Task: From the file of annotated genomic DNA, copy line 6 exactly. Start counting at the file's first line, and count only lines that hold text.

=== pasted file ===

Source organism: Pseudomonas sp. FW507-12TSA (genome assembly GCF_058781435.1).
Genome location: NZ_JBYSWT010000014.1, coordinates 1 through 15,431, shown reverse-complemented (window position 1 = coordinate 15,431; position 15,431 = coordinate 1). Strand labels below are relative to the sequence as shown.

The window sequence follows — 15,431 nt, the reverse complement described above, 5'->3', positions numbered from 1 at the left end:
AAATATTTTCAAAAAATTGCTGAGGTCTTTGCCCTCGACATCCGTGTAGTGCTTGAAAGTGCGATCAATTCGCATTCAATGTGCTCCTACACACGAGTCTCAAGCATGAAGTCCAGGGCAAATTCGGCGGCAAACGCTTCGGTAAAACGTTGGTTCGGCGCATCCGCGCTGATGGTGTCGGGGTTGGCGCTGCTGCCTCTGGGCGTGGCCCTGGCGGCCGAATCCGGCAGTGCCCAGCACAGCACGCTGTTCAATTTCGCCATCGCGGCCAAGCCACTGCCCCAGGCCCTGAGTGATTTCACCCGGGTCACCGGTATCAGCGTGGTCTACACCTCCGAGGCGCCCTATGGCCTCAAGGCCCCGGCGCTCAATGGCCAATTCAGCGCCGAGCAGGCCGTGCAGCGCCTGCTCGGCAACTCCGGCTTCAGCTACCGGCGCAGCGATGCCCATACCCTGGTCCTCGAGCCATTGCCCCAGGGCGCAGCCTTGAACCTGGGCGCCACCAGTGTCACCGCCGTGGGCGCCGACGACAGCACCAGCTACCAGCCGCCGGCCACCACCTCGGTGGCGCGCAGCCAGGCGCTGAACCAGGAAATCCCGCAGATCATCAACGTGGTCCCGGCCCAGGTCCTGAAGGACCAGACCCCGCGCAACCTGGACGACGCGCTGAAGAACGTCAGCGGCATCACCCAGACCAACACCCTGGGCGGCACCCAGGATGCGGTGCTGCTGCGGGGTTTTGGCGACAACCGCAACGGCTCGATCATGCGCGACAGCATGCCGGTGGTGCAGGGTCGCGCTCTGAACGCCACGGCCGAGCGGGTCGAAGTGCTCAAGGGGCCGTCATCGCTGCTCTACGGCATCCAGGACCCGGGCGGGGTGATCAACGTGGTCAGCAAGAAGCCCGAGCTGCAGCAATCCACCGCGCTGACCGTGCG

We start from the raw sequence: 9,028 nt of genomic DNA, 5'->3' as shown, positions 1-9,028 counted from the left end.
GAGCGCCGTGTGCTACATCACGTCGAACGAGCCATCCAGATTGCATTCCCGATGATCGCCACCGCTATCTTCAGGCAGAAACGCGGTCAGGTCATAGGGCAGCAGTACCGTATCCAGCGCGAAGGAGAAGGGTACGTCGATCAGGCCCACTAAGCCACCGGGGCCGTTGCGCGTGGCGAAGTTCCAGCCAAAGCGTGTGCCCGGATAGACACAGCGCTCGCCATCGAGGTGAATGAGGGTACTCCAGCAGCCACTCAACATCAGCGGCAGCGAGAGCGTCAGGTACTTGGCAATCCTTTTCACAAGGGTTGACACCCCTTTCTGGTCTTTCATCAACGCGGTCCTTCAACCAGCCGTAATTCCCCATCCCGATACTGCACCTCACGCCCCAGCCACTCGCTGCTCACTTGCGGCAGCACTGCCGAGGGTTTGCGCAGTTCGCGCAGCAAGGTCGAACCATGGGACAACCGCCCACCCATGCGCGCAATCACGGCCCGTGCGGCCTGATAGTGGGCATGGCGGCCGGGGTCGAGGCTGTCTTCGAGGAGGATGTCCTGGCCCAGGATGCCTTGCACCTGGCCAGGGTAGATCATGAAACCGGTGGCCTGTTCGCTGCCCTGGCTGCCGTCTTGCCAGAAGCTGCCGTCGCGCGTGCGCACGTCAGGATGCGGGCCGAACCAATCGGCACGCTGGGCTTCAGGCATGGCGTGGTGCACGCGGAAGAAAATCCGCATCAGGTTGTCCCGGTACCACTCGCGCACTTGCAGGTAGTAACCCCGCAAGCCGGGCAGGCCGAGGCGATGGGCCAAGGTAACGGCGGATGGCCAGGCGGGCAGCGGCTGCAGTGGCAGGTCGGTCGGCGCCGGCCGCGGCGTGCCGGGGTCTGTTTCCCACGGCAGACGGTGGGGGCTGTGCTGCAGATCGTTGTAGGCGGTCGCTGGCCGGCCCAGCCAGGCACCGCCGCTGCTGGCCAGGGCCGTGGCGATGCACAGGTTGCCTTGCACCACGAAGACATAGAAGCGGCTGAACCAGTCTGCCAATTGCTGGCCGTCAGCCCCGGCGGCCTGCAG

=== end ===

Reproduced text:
GAGCGCCGTGTGCTACATCACGTCGAACGAGCCATCCAGATTGCATTCCCGATGATCGCCACCGCTATCTTCAGGCAGAAACGCGGTCAGGTCATAGGGCAGCAGTACCGTATCCAGCGCGAAGGAGAAGGGTACGTCGATCAGGCCCACTAAGCCACCGGGGCCGTTGCGCGTGGCGAAGTTCCAGCCAAAGCGTGTGCCCGGATAGACACAGCGCTCGCCATCGAGGTGAATGAGGGTACTCCAGCAGCCACTCAACATCAGCGGCAGCGAGAGCGTCAGGTACTTGGCAATCCTTTTCACAAGGGTTGACACCCCTTTCTGGTCTTTCATCAACGCGGTCCTTCAACCAGCCGTAATTCCCCATCCCGATACTGCACCTCACGCCCCAGCCACTCGCTGCTCACTTGCGGCAGCACTGCCGAGGGTTTGCGCAGTTCGCGCAGCAAGGTCGAACCATGGGACAACCGCCCACCCATGCGCGCAATCACGGCCCGTGCGGCCTGATAGTGGGCATGGCGGCCGGGGTCGAGGCTGTCTTCGAGGAGGATGTCCTGGCCCAGGATGCCTTGCACCTGGCCAGGGTAGATCATGAAACCGGTGGCCTGTTCGCTGCCCTGGCTGCCGTCTTGCCAGAAGCTGCCGTCGCGCGTGCGCACGTCAGGATGCGGGCCGAACCAATCGGCACGCTGGGCTTCAGGCATGGCGTGGTGCACGCGGAAGAAAATCCGCATCAGGTTGTCCCGGTACCACTCGCGCACTTGCAGGTAGTAACCCCGCAAGCCGGGCAGGCCGAGGCGATGGGCCAAGGTAACGGCGGATGGCCAGGCGGGCAGCGGCTGCAGTGGCAGGTCGGTCGGCGCCGGCCGCGGCGTGCCGGGGTCTGTTTCCCACGGCAGACGGTGGGGGCTGTGCTGCAGATCGTTGTAGGCGGTCGCTGGCCGGCCCAGCCAGGCACCGCCGCTGCTGGCCAGGGCCGTGGCGATGCACAGGTTGCCTTGCACCACGAAGACATAGAAGCGGCTGAACCAGTCTGCCAATTGCTGGCCGTCAGCCCCGGCGGCCTGCAG